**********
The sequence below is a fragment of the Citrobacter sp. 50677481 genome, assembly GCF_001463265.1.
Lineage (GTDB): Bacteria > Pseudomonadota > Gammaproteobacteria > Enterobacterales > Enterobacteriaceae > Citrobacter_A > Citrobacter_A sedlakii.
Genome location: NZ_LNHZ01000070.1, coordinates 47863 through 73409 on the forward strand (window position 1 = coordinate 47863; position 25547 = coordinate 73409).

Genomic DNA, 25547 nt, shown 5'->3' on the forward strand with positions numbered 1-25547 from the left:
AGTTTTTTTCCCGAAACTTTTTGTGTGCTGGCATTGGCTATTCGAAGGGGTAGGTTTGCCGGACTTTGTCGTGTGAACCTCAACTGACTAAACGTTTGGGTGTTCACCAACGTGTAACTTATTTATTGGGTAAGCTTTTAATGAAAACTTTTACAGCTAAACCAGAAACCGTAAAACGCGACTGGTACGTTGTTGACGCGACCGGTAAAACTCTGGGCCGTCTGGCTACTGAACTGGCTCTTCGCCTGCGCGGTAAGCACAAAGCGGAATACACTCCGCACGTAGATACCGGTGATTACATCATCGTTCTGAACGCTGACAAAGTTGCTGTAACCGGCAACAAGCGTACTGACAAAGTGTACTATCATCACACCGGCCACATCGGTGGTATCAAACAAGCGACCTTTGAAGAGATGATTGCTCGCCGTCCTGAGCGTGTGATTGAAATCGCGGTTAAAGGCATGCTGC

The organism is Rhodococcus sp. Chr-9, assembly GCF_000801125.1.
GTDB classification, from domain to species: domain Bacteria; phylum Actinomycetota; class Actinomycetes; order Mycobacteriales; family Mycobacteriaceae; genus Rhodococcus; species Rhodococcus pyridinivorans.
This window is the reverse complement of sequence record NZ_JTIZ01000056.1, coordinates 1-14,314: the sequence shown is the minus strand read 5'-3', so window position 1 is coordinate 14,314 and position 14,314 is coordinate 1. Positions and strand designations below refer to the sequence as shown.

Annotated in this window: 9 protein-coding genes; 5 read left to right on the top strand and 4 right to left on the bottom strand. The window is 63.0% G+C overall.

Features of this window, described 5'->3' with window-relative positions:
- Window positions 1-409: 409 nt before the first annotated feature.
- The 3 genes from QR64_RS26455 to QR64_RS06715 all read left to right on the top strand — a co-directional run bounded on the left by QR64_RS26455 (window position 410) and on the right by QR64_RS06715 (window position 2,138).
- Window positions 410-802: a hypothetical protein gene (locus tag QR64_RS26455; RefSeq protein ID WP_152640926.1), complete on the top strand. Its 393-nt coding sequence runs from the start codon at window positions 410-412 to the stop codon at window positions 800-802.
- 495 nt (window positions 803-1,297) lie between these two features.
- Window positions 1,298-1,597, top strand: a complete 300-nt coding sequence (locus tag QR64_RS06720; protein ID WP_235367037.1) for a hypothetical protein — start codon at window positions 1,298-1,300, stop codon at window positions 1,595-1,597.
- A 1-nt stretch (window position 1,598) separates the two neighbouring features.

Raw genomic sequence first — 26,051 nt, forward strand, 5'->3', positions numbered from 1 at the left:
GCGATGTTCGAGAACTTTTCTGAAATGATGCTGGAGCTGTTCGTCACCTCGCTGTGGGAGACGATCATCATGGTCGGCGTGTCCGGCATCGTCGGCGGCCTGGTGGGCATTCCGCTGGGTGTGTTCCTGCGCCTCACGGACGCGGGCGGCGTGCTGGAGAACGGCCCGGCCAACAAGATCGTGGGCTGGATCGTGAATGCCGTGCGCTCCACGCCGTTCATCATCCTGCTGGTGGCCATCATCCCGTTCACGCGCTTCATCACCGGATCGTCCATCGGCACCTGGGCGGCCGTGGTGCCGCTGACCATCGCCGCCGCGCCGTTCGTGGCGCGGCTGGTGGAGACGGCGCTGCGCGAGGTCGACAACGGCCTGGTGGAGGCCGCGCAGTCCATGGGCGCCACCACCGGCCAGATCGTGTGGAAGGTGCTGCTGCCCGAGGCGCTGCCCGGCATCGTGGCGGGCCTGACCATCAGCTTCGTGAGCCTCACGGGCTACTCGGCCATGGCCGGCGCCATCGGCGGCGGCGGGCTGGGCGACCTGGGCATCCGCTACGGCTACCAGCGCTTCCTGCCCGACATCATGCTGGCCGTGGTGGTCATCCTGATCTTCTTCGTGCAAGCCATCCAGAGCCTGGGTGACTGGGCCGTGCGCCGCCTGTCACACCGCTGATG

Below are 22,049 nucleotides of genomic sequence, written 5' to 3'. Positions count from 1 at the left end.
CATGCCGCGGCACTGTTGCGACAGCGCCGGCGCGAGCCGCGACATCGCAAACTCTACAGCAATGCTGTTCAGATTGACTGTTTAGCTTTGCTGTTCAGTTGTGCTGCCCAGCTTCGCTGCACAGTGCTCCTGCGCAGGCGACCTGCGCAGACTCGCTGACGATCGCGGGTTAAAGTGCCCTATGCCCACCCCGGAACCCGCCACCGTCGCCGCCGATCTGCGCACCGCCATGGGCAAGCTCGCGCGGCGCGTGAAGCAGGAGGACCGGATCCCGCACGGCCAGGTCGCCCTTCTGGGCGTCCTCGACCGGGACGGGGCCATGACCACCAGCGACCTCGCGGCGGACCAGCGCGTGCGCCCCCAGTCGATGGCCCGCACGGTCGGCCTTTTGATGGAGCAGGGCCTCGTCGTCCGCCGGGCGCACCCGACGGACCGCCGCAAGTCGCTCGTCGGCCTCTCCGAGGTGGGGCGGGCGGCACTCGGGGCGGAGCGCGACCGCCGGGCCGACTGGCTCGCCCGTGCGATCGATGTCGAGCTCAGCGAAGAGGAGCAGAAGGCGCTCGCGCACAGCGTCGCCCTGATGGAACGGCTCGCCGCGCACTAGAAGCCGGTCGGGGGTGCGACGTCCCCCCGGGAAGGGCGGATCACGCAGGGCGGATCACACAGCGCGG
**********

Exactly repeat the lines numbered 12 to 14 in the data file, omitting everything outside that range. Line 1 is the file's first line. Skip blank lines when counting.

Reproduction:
- The 3 genes from QR64_RS26455 to QR64_RS06715 all read left to right on the top strand — a co-directional run bounded on the left by QR64_RS26455 (window position 410) and on the right by QR64_RS06715 (window position 2,138).
- Window positions 410-802: a hypothetical protein gene (locus tag QR64_RS26455; RefSeq protein ID WP_152640926.1), complete on the top strand. Its 393-nt coding sequence runs from the start codon at window positions 410-412 to the stop codon at window positions 800-802.
- 495 nt (window positions 803-1,297) lie between these two features.